The AEG ML bucking obviously also requires the ML concave nub. What it does not need however, is an unbridged barrel. The AEG ML bucking does fit on a bridged barrel. There aren't even any non-bridged AEG barrels for as far as I know anyway. So you don't need to worry about that if you're using the AEG version in a type 96.

If you're installing this in a DMR (with an AEG chamber) then it is pretty much the same case :tup:

If you have an L96 AWS instead, then you can also install the maple leaf. The L96 AWS takes VSR barrels/buckings, so you can use the diamond bucking along with a VSR barrel. Along with the ML nub, of course. I have described how to install that in the stock L96 AWS chamber here (it's pretty straightforward):

Upgrading an L96 AWS platform

The last common platform these can be installed into is the KJW M700. These also take VSR barrels and buckings, but not the nub (and chamber, obviously). Fortunately, the stock M700 nub is already concave, and works pretty well so far in the setup I'm currently using, so I would recommend just using the stock nub along with the ML bucking here :hehe:

You can even install the ML in TM-style pistols. Maple leaf makes a "key" which fits into the TM-style GBB chamber, allowing you to use these buckings in GBB pistols as well! Gotta love this company 馃檱

Bucking hardness

The last factor is the hardness of the bucking, measured in degrees. The lower the number, the softer the rubber, the higher the harder. Generally, for some reason, manufacturers recommend extremely hard buckings for high fps guns like the sniper rifles we use on this forum, such as 80 degrees. That is however, way too hard. I would personally never use any harder than 70 degree. Any harder, and you're really suffering accuracy, because the harder the rubber, the less grip you will have and the less consistent it will be. If you go softer than 70 degrees however, your bucking will start to wear out faster. 70 degrees last for a very long time however. Compare it to racing tyres, harder rubber = less grip but more durability. Softer rubber = more grip but wears out faster.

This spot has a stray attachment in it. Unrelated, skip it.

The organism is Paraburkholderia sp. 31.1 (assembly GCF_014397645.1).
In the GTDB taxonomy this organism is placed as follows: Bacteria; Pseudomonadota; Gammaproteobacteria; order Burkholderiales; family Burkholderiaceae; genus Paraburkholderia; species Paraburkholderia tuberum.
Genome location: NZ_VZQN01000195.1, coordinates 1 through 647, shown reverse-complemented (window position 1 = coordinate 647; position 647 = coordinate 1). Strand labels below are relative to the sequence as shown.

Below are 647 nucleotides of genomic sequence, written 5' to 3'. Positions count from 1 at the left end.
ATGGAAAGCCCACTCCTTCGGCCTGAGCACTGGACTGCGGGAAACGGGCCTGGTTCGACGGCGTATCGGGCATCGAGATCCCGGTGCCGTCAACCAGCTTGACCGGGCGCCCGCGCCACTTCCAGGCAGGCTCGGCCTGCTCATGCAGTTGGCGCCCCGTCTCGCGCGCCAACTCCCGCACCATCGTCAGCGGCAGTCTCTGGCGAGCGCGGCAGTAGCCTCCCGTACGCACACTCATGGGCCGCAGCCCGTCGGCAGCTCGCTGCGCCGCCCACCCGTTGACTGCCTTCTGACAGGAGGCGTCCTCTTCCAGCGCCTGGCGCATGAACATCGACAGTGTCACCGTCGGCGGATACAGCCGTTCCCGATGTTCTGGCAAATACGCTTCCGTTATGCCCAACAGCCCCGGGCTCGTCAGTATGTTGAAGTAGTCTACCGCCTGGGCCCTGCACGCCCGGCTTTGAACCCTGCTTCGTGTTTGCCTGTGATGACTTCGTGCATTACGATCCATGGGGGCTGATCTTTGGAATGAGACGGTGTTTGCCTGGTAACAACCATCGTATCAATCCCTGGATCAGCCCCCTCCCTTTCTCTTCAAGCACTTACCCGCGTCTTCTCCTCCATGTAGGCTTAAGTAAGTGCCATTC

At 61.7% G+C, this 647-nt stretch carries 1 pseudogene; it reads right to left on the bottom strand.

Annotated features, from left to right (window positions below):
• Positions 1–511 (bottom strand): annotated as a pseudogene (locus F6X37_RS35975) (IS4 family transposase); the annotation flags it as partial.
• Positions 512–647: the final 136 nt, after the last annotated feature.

You can also go softer than 70 degrees. I personally like 60 degrees nowadays. You can expect a 60 degree maple leaf to last about 10k shots, which is still a lot. It's a tad more accurate than 70 degrees and has a bit more grip, but they will both work just fine. I would not however put 50 in a 500 fps gun as it will wear very quick and you may get airseal issues due to the soft rubber :hehe:

I think that covers everything! If you have any questions or remarks, be sure to post them here or just shoot me a PM :yup:

Cheers, :)
Reliku

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Tried it with CJ barrel, AA chamber and ML 60 Autobot bucking. Got some weird shots, went back to ML concave nub and seemed better. Just tried few test shots. Will try Skees nub with other rifle builds in near future again and see the results. I think it will work very well with extended R-hop since the contact area is far superior to a standard nub.
Are you using a silencer with foam? Maybe there is debris inside that sometimes catches the bb. Have you tried another bucking for reference? Maybe it has some small defect.

EDIT: what does chrono say? Is it constant on every shot?
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So with the super cold winter months here in the EU I have gotten feedback and tried myself on multiple rifles that have ML buckings that they do not perform well in minus C temperatures. The rubber most likely starts to harden too much and gets plasticky.

I have tried:
Hotshot 60 @400-500FPS
Autobot 60 @ 500-550FPS
Autobot 70 @ 550FPS

Temperatures ranging aroung -5 to -15C.

I understand these are not common playing conditions but what can you do. Does anyone else have similar results?

Should I try Autobot/Decepticon 50 for colder months?